Patrick Neal


Crude Beauty and Wordsworthian Grandeur

by Patrick Neal on October 20, 2014

Stanley Lewis at Betty Cuningham Gallery

The artist Stanley Lewis draws and paints the landscapes closest to him, places where he works, teaches, and travels like nearby lakes and roadsides in Chautauqua, New York, or his backyard and studio window views in Leeds, Massachusetts.

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Painting as Super Model

by Patrick Neal on July 9, 2014

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Yve-Alain Bois’s book Painting as Model was written twenty odd years ago and continues to be an important text, providing conceptual fodder for many contemporary art practices.

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Post image for Thick Paint, Dazzle Ships, and Lipstick Bullets

Big sailing ships and their metaphoric potential appear to be on the mind of many cultural players of late.

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Post image for Janet Fish and the Primacy of Perception

Considering the art of the painter Janet Fish, who currently has works spanning fifteen years on display at DC Moore Gallery, I found myself pulling books off the shelf by the philosopher Maurice Merleau-Ponty.

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Big and Bold in Albany

by Patrick Neal on January 20, 2014

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ALBANY, New York — The Albany Institute of History and Art, which has just renovated its largest gallery, is marking the occasion with Big and Bold, a showcase of large-scale contemporary works from its permanent collection

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Post image for Painting Beyond Belief: Amy Sillman, Peter Doig, and Jordan Kantor Discuss Chagall

Last Sunday night, on the occasion of the exhibit Chagall: Love, War, and Exile on view at the Jewish Museum, Jordan Kantor a painter and professor at California College of the Arts, hosted an intimate panel looking back at painting since the death of Chagall to the present.

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Abstracting Daily Experience

by Patrick Neal on November 4, 2013

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Shortly after President Obama announced his support for same-sex marriage in May 2012, the online version of the Guardian came out with an interactive graph depicting gay rights in the US on a state by state basis.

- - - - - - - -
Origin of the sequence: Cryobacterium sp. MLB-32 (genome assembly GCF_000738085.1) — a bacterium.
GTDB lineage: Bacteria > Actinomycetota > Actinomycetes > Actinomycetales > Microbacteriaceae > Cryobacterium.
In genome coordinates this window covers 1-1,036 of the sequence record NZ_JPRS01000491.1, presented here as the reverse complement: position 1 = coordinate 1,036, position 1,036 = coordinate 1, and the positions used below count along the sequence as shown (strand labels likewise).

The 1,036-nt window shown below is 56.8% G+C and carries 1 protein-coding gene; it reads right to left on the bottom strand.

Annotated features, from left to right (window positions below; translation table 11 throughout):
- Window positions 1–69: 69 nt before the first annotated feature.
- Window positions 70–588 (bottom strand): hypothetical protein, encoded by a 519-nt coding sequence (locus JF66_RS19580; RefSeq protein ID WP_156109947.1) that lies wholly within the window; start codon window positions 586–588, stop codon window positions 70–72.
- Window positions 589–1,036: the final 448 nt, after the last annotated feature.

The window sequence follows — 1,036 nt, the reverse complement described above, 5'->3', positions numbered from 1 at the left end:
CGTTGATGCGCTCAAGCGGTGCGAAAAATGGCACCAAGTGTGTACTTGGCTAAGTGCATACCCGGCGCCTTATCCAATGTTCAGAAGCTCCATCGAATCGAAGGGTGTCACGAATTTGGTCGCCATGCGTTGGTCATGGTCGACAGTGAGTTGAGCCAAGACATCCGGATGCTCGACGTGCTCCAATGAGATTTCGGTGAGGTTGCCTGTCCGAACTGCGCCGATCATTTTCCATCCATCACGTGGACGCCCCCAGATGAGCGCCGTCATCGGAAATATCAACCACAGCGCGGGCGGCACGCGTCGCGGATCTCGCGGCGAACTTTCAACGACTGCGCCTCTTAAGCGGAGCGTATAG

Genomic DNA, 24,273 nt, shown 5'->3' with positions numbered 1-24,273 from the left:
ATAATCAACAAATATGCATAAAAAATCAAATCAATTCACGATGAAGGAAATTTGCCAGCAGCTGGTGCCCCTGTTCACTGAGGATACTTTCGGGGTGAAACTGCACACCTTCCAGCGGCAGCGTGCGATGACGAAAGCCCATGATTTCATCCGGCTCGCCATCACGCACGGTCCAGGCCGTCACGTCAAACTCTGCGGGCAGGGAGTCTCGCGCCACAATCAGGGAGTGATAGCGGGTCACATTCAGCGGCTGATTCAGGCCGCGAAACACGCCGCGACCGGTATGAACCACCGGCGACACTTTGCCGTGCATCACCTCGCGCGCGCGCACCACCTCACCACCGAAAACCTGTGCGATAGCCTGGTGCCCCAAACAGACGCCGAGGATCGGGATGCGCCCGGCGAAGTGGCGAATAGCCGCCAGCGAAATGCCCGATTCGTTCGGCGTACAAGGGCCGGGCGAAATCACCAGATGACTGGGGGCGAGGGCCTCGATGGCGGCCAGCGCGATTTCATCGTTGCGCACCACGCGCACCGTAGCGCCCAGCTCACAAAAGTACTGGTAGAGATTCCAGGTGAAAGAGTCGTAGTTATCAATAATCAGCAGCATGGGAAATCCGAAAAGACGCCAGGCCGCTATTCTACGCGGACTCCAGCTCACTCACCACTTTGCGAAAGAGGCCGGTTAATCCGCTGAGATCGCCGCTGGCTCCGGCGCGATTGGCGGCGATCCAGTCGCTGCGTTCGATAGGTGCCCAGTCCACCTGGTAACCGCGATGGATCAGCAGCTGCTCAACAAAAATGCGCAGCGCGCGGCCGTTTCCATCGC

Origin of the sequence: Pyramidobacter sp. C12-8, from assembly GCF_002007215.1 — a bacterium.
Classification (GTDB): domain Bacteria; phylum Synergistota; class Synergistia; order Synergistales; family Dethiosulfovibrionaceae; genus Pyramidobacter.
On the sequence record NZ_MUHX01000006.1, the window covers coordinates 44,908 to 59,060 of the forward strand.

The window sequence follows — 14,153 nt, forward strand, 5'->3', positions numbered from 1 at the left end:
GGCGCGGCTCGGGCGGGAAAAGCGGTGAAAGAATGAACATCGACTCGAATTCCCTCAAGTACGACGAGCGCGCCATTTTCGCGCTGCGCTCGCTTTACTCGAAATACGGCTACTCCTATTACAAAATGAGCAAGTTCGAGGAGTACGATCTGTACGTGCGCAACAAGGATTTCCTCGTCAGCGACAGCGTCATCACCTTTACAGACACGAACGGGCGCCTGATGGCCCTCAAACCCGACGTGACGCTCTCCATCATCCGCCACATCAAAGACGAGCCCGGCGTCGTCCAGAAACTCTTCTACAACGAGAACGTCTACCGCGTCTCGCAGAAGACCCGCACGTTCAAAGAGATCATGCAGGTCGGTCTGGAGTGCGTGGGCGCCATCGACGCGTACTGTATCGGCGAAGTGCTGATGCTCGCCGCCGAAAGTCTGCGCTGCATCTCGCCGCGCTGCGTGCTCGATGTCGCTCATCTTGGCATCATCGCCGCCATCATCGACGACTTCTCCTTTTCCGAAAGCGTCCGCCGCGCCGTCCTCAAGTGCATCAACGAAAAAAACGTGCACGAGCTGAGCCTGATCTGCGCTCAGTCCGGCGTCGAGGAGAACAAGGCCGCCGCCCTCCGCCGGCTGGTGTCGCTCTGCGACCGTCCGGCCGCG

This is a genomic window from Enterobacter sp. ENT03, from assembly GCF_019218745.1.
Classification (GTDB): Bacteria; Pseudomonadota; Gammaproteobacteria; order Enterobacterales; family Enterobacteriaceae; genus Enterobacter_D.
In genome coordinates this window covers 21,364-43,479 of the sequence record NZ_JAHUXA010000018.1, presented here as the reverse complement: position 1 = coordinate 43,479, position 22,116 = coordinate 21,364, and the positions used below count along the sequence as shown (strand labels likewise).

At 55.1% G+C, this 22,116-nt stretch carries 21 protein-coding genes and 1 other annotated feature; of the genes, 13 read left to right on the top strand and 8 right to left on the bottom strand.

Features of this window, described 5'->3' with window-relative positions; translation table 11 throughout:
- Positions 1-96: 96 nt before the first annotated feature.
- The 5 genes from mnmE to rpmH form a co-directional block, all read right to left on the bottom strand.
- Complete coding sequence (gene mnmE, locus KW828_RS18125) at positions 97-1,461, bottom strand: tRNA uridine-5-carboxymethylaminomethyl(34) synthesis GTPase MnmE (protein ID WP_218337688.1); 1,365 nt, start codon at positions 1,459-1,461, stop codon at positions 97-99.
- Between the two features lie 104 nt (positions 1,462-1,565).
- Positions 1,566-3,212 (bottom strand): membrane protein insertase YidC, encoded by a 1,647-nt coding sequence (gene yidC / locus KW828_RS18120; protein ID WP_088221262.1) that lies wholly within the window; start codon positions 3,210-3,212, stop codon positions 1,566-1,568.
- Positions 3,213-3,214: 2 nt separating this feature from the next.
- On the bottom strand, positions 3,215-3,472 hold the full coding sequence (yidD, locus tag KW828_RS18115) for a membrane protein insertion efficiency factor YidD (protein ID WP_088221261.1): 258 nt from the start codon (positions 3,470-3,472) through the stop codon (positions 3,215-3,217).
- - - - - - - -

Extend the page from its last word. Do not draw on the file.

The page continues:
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Post image for The Many Faces of Abstraction

Since painters of any stripe, be it abstract or figurative, no longer work around master narratives, trying to tackle one big issue, it’s common to see group shows of abstract painting arranged around particular interests or strategies a select group of artists may share.

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Painting Matters Now

by Patrick Neal on April 25, 2013

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Three months ago I attended a discussion at Hunter College called towards meaning in a plural painting world. The panel sought to examine today’s multiplicity of painting styles and determine if this is a positive or dilutive development for painting’s meaning as a whole. Last Wednesday, the Pratt Institute took on similar subject matter with a panel titled “Painting Matters Now: a Conversation.”

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Post image for The End of the World as We Know It

Radiator Arts continues to energize the Long Island City art community. Its mission of showcasing new and emerging artists and curators makes for a remarkably varied program from show to show, but the installations are always topical to a particular theme. Their new exhibit, curated by painter and writer Alan Lupiani, is a heady mix that will leave you ruminating about the state of the U.S. and the world at large. Titled So Real, a contraction of both social realism and Socialist Realism, the exhibit ponders the inherent paradoxes and unlikely commonalities of these two artistic realms.

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